Slowdown and hardly anyone notices. The German economy slowed down in the second quarter, with GDP growth coming in at 0.4% QoQ. While at face value the slowdown is mainly the result of technical factors, the underlying trend could soon give reason for concerns.
After an excessively strong first quarter, the German economy posted the expected growth slowdown in the second quarter, according to data just released by the German statistical agency. With quarterly growth at 0.4%, from 0.7% QoQ in Q1 and annual (and working-day adjusted) growth at 1.8%, from 1.9%, the German economy slowed down less than expected and should remain in the top spots of the Eurozone growth ranking. Details of 2Q GDP will only be published at the end of the month but available monthly indicators and the statistical office’s statement suggest that domestic consumption and net exports were the main growth driver. Investment and the expected technical correction of activity in the construction sector were a drag on growth.
Without any doubt, the performance of the German economy since 2009 has been impressive. In 29 quarters, the economy only shrank three times. Moreover, over this period, the economy moved from a purely export-driven model towards a much more balanced model with domestic factors currently shielding the economy against external headwinds. Sadly, as impressive this well-known growth story might be, the current recovery is clearly running on its very last leg. Ironically, the recovery is currently artificially extended by two – in German public – controversially discussed factors: the ECB’s loose monetary policy and the influx of refugees.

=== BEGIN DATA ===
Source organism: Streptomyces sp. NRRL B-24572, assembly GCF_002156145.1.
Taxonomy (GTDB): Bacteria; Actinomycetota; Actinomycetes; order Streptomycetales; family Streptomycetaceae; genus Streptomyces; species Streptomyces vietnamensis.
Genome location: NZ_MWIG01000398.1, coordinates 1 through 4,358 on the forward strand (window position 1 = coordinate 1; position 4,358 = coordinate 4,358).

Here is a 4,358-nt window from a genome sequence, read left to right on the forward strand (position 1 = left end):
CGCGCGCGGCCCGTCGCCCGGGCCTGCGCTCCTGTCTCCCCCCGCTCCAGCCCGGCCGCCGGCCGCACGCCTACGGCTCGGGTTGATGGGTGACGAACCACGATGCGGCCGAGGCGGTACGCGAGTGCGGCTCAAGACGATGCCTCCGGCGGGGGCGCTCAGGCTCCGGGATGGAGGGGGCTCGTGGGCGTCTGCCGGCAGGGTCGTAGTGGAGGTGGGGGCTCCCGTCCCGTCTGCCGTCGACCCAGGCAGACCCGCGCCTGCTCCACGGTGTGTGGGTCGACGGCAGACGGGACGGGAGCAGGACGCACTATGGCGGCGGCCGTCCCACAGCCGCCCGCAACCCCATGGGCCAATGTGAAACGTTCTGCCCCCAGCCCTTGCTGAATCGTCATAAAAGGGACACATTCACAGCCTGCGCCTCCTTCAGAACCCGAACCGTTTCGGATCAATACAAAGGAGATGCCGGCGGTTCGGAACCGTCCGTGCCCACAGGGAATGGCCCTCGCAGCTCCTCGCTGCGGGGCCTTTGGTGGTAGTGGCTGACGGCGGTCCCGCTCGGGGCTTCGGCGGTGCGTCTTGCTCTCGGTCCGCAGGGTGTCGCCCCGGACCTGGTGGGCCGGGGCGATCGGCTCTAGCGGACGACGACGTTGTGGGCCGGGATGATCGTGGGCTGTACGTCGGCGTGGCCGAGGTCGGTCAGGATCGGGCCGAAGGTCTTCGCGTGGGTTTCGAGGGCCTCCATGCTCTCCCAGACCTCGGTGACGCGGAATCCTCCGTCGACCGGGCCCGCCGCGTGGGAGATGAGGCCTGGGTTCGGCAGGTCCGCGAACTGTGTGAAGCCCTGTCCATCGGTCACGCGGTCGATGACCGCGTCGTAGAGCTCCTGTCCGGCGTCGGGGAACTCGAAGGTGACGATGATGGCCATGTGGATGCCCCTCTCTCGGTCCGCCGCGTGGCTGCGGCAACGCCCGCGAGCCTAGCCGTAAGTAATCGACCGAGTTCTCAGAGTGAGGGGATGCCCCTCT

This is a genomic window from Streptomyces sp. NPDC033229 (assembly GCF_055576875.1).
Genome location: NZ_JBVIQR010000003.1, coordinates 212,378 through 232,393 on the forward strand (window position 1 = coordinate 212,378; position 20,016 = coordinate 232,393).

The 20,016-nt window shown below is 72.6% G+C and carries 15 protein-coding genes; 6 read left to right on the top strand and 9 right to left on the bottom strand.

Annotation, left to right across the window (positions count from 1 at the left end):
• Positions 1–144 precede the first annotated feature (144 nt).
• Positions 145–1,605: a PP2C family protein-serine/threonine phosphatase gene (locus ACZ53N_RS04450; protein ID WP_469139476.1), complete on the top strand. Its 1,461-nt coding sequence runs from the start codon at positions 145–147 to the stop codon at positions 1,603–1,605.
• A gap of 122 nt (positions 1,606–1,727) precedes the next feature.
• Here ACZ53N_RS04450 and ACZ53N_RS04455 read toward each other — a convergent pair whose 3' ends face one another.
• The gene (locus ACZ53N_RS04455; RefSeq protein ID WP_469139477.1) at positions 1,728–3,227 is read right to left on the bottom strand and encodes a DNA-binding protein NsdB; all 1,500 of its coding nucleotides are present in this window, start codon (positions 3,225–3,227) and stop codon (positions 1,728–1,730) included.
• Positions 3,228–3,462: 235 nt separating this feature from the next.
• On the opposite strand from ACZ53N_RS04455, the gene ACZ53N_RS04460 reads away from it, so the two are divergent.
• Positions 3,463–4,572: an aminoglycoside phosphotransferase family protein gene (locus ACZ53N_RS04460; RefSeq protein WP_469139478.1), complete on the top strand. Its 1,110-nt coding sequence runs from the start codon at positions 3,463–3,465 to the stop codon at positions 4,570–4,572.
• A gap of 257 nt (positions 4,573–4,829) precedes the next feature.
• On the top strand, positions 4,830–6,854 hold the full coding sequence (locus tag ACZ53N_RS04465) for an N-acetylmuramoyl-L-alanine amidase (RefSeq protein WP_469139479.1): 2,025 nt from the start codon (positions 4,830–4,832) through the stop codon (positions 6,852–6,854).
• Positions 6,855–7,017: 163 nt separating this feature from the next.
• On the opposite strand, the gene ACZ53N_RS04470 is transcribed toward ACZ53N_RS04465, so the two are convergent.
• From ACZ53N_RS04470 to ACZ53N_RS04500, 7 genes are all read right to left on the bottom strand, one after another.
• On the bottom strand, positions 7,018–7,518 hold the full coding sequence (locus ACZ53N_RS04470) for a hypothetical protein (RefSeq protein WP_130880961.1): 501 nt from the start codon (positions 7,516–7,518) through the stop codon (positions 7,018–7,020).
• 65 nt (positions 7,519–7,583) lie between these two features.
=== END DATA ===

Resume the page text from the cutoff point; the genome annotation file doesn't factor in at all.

Looking ahead, German growth on the back of domestic drivers should hush often-heard international criticism. However, in the long run, it runs the risk of eating up the economy’s growth potential. To sustainably extend the current recovery (or initiate a new cycle), investments will have to pick up. Up to now, investment levels (except for investments in real estate) have hardly picked up, despite low interest rates. Increased uncertainties after the Brexit vote, continued structural weaknesses in many Eurozone countries and a renewed global slowdown make an organic pick-up investment rather unlikely. Directly or indirectly, kick-starting investment will require government involvement.
All in all, today’s GDP data was better than expected. In fact, they were probably too good for policymakers to change the current course and to start tackling weak investments. A risky strategy.